Insights & News

Latest from the blog



This article was originally published by Yasmin Sheikh in 2018 for Diverse Matters and has been re-published here with her kind permission. 

When you talk about diversity and inclusion in the workplace do you think about people with disabilities? Disability is often not included on the diversity agenda. When you think about disabled people do you think about just sticks and wheelchairs? What about non-visible disabilities and long-term health conditions?

It's time for disability to be put firmly on the diversity agenda, so how do you recruit and retain disabled talent?

What is a disability?

You’re disabled under the Equality Act 2010 if you have a physical or mental impairment that has a ‘substantial’ and ‘long-term’ negative effect on your ability to do normal daily activities. This definition can include conditions such as cancer, dyslexia, diabetes and is much wider than people think, as includes both visible and non-visible disabilities/long-term health conditions.

Many people are probably unaware that they come under the umbrella of the legal definition of disability and this is one of the reasons for non-disclosure. Amongst those that are aware, their condition may be manageable and therefore, does not impact their work and so there is no reason to inform their employers.

Reasons for including disability on the diversity agenda:

  1. We are an ageing population and will have to work for longer. Over time our senses and minds will change. If you stick around long enough then you will probably become a member of the disability club.
  2. At any one time, one worker in six will be experiencing depression, anxiety or problems relating to stress. In many cases, these problems lead to absence from work. The average employee takes seven days off sick each year of which 40 per cent are for mental health problems (Source: The Sainsbury Centre for Mental Health, Policy Paper 8).
     If we are unable to speak about this at work openly then this will just further the stigma and shame surrounding mental health.
  3. Most disabled people acquire their disability whilst of working age – 86 per cent so employers need to be able to respond to this.
  4. People with disabilities are the biggest minority group.
  5. People will disabilities tend to develop additional skills – problem-solving, empathy, resilience and seeing things from a completely different angle. If you are not recruiting disabled talent then you are missing out on a large talent pool.

Tips for Employers to work in a more inclusive way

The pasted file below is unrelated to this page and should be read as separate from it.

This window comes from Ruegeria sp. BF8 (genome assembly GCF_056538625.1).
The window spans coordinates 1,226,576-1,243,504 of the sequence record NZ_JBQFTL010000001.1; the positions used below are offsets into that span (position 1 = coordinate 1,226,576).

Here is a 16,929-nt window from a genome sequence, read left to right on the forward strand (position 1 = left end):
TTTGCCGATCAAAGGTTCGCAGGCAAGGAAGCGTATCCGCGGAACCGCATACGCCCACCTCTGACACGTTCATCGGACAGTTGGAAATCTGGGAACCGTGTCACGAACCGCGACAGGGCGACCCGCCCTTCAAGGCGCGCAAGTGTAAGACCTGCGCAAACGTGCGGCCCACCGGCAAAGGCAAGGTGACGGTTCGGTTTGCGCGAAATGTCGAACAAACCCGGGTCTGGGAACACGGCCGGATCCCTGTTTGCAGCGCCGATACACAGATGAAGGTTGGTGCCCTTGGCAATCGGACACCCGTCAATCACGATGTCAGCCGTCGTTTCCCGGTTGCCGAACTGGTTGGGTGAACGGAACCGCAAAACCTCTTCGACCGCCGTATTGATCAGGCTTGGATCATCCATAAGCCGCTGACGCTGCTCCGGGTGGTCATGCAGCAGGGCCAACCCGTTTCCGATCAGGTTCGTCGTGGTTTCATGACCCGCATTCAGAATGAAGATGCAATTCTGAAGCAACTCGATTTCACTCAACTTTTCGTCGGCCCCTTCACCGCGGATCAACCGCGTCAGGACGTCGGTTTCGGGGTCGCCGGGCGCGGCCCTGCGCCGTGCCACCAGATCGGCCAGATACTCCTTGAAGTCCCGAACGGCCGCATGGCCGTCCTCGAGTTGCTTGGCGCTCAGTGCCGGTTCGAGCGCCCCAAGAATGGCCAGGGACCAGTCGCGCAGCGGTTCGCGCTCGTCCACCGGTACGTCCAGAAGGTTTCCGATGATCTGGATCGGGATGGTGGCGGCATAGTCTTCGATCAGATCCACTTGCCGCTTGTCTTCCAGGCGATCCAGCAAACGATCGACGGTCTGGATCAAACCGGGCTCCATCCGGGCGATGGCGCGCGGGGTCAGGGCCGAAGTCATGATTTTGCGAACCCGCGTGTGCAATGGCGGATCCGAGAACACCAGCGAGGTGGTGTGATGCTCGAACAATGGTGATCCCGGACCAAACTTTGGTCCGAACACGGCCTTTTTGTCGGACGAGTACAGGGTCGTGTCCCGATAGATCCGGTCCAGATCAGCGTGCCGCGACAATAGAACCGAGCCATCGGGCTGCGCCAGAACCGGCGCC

I have some general do’s and don’t below but this list is not exhaustive. I will use the example of a wheelchair user as this is based on my personal experience.

1. Attitude

If you have an open attitude to people with disabilities your staff will feel able to embrace and express their differences freely and authentically. There is no better way to improve confidence and fulfilment at work. A recent survey shows that it is the perception of disability, that causes the majority of challenges that people with disabilities have each day.

2. Awkwardness

Don’t define somebody by their disability. Wheelchair users, for example, have heard all the 'jokes' and 'lines' thousands of times such as, “don’t drink and drive”, “don’t run me over”, “have you got a license for that?”, “women drivers!” These are some of the common ones. It is simply a lazy reference to the chair when people feel the need to say something due to perhaps awkwardness on their part. We all make mistakes, especially if we are not used to disability. If you do say something which you feel caused offence then simply apologise quickly and move on.

3. Awareness

a). Language

Be aware of your language. An easy way to remember whether a word may cause offence or not is asking yourself, is it disempowering or empowering? The word “wheelchair-bound” for example, is banded about and is part of everyday language, but it suggests someone who is passive and disempowered. Why is language important? Thoughts affect our words and our behaviour. The more commonly accepted word is “wheelchair user”.

b). Etiquette

Most chair users do not like someone leaning on their chair and treating it like a piece of furniture. You wouldn’t just lean on someone’s arm. It is an invasion of someone’s personal space.
 Do not push someone without asking. Empower the individual by allowing them to approach you should they require assistance.

A final thought… is it the disability which is disabling or could it be the attitudes, environment and infrastructure of your organisation?

If you need disability awareness training at your organisation then please contact Yasmin via

Thank you again to Yasmin for allowing us to re-publish her insightful blog.

Diverse Matters is a specialist training consultancy who works with organisations and people to approach diversity and disability (both visible and non-visible) with confidence and strength and has worked with many key players in the legal sector. To get in touch with their team, click here.

Leave your comment


Be the first to comment on this story!
Thank you for joining the conversation. All comments are moderated before publication, so it might be a few hours before your reply appears here.
LR Legal

Address: 7 Bell Yard London WC2A 2JR

Hours: Monday - Friday: 9 am - 5 pm

Call Us: 0208 464 2503